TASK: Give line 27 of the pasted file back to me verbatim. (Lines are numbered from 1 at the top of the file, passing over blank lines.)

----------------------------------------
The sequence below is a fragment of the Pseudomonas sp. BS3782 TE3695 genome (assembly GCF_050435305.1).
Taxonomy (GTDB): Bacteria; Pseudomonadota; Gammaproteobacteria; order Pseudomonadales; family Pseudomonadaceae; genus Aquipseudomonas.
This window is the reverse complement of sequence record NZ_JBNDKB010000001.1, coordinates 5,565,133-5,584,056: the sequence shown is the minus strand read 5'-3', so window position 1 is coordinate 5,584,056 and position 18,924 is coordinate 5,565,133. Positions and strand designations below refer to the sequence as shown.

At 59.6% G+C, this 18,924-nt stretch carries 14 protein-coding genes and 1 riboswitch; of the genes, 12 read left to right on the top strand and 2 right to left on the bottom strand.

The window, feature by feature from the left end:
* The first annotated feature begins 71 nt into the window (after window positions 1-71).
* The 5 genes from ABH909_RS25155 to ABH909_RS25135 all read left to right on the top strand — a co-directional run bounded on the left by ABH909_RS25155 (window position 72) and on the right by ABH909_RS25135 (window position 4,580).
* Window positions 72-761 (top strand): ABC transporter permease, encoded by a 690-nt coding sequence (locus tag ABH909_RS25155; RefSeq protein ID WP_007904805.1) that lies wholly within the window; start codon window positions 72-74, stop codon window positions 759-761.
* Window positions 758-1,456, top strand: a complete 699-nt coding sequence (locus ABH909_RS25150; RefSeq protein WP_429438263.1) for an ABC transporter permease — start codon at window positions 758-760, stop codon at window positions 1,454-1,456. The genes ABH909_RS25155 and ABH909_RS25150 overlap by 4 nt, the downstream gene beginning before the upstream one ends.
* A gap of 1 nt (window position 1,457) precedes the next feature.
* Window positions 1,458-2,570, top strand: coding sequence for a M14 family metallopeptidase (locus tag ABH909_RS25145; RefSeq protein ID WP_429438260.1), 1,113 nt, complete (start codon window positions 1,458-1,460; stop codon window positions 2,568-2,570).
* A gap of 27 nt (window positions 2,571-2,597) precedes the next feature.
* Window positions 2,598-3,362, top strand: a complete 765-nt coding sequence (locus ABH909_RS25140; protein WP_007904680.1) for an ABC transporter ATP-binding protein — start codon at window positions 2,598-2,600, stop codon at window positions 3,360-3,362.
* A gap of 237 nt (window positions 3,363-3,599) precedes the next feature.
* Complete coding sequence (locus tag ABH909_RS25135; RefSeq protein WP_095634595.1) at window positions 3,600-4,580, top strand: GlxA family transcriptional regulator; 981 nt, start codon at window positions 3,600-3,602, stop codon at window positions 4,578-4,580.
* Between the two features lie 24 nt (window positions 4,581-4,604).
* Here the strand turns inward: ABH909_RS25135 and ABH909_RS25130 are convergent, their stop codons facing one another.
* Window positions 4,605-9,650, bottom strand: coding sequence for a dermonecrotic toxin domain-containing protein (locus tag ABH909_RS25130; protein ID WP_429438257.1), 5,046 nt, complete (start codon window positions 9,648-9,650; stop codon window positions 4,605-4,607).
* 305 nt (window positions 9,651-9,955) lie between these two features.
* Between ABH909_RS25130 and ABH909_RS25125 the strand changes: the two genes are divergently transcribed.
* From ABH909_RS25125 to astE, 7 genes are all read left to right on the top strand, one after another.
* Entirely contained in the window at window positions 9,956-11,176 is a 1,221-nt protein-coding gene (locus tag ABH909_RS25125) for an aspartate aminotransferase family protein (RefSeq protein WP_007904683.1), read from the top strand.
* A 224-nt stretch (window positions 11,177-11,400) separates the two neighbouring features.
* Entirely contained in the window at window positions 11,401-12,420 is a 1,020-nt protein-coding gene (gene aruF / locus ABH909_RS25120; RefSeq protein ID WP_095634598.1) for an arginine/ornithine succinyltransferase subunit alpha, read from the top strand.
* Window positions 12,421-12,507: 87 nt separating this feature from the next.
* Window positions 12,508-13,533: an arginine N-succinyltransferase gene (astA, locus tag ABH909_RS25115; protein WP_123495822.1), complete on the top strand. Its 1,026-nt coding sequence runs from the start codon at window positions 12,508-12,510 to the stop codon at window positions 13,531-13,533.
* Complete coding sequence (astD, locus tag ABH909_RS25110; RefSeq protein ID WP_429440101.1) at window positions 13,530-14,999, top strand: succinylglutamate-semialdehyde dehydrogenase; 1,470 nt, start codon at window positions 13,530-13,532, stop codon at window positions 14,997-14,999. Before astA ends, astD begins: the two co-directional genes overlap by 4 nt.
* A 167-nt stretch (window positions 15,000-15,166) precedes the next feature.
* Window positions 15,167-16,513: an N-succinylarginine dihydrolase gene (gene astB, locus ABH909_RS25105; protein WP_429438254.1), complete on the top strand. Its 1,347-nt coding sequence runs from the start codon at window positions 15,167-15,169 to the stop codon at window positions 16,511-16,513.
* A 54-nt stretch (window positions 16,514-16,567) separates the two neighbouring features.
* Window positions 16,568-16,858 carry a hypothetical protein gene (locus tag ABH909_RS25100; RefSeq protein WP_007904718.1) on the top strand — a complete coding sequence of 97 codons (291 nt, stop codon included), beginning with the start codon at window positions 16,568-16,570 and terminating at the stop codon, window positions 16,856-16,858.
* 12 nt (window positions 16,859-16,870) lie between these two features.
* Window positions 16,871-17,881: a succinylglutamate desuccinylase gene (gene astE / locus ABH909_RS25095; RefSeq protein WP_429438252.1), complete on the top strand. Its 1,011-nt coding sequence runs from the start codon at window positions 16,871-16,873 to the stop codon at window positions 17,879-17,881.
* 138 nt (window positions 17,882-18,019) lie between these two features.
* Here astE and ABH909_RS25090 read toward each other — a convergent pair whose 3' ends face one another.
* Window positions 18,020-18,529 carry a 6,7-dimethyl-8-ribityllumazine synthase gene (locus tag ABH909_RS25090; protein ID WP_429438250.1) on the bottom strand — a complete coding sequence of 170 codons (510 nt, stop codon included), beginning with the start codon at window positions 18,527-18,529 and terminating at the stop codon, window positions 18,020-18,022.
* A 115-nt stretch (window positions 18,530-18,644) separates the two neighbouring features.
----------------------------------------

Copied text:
* Complete coding sequence (astD, locus tag ABH909_RS25110; RefSeq protein ID WP_429440101.1) at window positions 13,530-14,999, top strand: succinylglutamate-semialdehyde dehydrogenase; 1,470 nt, start codon at window positions 13,530-13,532, stop codon at window positions 14,997-14,999. Before astA ends, astD begins: the two co-directional genes overlap by 4 nt.